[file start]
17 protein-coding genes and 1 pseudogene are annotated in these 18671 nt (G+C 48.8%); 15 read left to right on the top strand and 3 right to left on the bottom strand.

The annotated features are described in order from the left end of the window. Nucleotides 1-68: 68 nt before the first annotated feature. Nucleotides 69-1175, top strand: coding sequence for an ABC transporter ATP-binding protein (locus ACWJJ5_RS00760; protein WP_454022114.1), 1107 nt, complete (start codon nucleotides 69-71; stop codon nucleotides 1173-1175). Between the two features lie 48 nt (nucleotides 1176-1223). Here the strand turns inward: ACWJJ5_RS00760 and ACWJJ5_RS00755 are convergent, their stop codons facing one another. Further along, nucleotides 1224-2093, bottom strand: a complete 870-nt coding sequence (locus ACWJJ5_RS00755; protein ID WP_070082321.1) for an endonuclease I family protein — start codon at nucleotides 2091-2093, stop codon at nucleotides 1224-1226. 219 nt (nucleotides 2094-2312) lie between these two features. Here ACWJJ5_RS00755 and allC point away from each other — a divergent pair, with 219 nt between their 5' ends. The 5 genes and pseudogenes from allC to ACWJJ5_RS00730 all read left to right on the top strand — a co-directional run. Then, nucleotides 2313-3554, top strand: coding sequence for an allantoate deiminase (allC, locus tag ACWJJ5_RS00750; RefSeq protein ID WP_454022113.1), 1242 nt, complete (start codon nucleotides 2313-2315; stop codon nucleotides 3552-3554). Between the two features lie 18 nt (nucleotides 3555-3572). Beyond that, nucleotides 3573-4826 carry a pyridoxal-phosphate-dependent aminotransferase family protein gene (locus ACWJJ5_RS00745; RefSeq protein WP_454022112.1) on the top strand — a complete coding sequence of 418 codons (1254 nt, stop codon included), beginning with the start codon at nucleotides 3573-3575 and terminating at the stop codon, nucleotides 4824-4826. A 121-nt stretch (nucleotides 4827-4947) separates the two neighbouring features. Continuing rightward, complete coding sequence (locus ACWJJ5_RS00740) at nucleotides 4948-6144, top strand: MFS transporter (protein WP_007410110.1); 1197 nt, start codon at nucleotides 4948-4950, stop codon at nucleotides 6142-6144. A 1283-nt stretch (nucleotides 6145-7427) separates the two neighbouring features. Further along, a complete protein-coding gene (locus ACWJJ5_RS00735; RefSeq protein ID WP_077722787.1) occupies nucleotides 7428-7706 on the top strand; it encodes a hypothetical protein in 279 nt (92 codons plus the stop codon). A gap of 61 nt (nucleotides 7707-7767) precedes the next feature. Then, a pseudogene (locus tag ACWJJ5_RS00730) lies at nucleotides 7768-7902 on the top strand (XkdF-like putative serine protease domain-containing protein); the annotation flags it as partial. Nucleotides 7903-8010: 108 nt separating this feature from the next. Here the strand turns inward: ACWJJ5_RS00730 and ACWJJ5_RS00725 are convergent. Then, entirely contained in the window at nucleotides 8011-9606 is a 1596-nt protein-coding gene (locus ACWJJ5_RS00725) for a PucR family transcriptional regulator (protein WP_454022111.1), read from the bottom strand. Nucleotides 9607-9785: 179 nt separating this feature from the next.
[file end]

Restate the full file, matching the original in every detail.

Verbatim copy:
17 protein-coding genes and 1 pseudogene are annotated in these 18671 nt (G+C 48.8%); 15 read left to right on the top strand and 3 right to left on the bottom strand.

The annotated features are described in order from the left end of the window. Nucleotides 1-68: 68 nt before the first annotated feature. Nucleotides 69-1175, top strand: coding sequence for an ABC transporter ATP-binding protein (locus ACWJJ5_RS00760; protein WP_454022114.1), 1107 nt, complete (start codon nucleotides 69-71; stop codon nucleotides 1173-1175). Between the two features lie 48 nt (nucleotides 1176-1223). Here the strand turns inward: ACWJJ5_RS00760 and ACWJJ5_RS00755 are convergent, their stop codons facing one another. Further along, nucleotides 1224-2093, bottom strand: a complete 870-nt coding sequence (locus ACWJJ5_RS00755; protein ID WP_070082321.1) for an endonuclease I family protein — start codon at nucleotides 2091-2093, stop codon at nucleotides 1224-1226. 219 nt (nucleotides 2094-2312) lie between these two features. Here ACWJJ5_RS00755 and allC point away from each other — a divergent pair, with 219 nt between their 5' ends. The 5 genes and pseudogenes from allC to ACWJJ5_RS00730 all read left to right on the top strand — a co-directional run. Then, nucleotides 2313-3554, top strand: coding sequence for an allantoate deiminase (allC, locus tag ACWJJ5_RS00750; RefSeq protein ID WP_454022113.1), 1242 nt, complete (start codon nucleotides 2313-2315; stop codon nucleotides 3552-3554). Between the two features lie 18 nt (nucleotides 3555-3572). Beyond that, nucleotides 3573-4826 carry a pyridoxal-phosphate-dependent aminotransferase family protein gene (locus ACWJJ5_RS00745; RefSeq protein WP_454022112.1) on the top strand — a complete coding sequence of 418 codons (1254 nt, stop codon included), beginning with the start codon at nucleotides 3573-3575 and terminating at the stop codon, nucleotides 4824-4826. A 121-nt stretch (nucleotides 4827-4947) separates the two neighbouring features. Continuing rightward, complete coding sequence (locus ACWJJ5_RS00740) at nucleotides 4948-6144, top strand: MFS transporter (protein WP_007410110.1); 1197 nt, start codon at nucleotides 4948-4950, stop codon at nucleotides 6142-6144. A 1283-nt stretch (nucleotides 6145-7427) separates the two neighbouring features. Further along, a complete protein-coding gene (locus ACWJJ5_RS00735; RefSeq protein ID WP_077722787.1) occupies nucleotides 7428-7706 on the top strand; it encodes a hypothetical protein in 279 nt (92 codons plus the stop codon). A gap of 61 nt (nucleotides 7707-7767) precedes the next feature. Then, a pseudogene (locus tag ACWJJ5_RS00730) lies at nucleotides 7768-7902 on the top strand (XkdF-like putative serine protease domain-containing protein); the annotation flags it as partial. Nucleotides 7903-8010: 108 nt separating this feature from the next. Here the strand turns inward: ACWJJ5_RS00730 and ACWJJ5_RS00725 are convergent. Then, entirely contained in the window at nucleotides 8011-9606 is a 1596-nt protein-coding gene (locus ACWJJ5_RS00725) for a PucR family transcriptional regulator (protein WP_454022111.1), read from the bottom strand. Nucleotides 9607-9785: 179 nt separating this feature from the next.